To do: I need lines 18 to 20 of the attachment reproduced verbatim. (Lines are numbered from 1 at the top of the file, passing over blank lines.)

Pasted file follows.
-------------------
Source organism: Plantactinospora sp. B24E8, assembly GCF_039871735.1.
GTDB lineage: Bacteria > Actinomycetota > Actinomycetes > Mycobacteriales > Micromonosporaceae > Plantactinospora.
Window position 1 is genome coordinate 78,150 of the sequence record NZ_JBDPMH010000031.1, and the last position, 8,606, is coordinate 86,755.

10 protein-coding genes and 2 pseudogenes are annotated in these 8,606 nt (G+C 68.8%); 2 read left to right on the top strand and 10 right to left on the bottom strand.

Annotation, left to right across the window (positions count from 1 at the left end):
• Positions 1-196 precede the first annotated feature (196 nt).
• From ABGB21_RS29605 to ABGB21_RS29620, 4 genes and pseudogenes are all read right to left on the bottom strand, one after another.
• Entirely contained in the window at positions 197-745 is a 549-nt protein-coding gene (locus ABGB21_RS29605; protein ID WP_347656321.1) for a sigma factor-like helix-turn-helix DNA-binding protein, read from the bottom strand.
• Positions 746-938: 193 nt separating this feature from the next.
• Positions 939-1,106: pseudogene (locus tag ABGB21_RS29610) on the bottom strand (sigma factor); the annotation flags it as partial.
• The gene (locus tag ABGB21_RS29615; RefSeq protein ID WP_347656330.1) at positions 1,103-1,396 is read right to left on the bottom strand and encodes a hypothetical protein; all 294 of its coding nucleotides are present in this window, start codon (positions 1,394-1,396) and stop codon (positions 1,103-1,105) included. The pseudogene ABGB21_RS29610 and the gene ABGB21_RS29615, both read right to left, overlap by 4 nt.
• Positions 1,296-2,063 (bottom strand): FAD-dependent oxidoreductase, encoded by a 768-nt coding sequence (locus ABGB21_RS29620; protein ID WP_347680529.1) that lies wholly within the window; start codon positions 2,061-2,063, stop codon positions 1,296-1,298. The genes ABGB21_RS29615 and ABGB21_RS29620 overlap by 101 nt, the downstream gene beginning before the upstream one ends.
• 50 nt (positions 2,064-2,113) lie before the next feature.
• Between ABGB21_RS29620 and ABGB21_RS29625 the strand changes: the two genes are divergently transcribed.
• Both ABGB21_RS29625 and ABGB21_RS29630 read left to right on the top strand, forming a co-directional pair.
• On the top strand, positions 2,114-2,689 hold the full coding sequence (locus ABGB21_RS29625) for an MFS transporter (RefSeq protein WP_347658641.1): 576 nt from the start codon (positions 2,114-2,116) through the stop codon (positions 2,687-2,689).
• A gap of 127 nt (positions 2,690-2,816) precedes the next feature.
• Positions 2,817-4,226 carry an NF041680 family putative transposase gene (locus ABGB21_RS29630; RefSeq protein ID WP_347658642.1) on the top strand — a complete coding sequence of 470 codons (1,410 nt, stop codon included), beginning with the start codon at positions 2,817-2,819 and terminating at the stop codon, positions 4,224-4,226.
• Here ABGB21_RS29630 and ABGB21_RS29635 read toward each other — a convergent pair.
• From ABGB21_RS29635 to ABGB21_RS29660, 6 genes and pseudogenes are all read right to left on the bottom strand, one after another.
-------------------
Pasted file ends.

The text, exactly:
• Positions 2,817-4,226 carry an NF041680 family putative transposase gene (locus ABGB21_RS29630; RefSeq protein ID WP_347658642.1) on the top strand — a complete coding sequence of 470 codons (1,410 nt, stop codon included), beginning with the start codon at positions 2,817-2,819 and terminating at the stop codon, positions 4,224-4,226.
• Here ABGB21_RS29630 and ABGB21_RS29635 read toward each other — a convergent pair.
• From ABGB21_RS29635 to ABGB21_RS29660, 6 genes and pseudogenes are all read right to left on the bottom strand, one after another.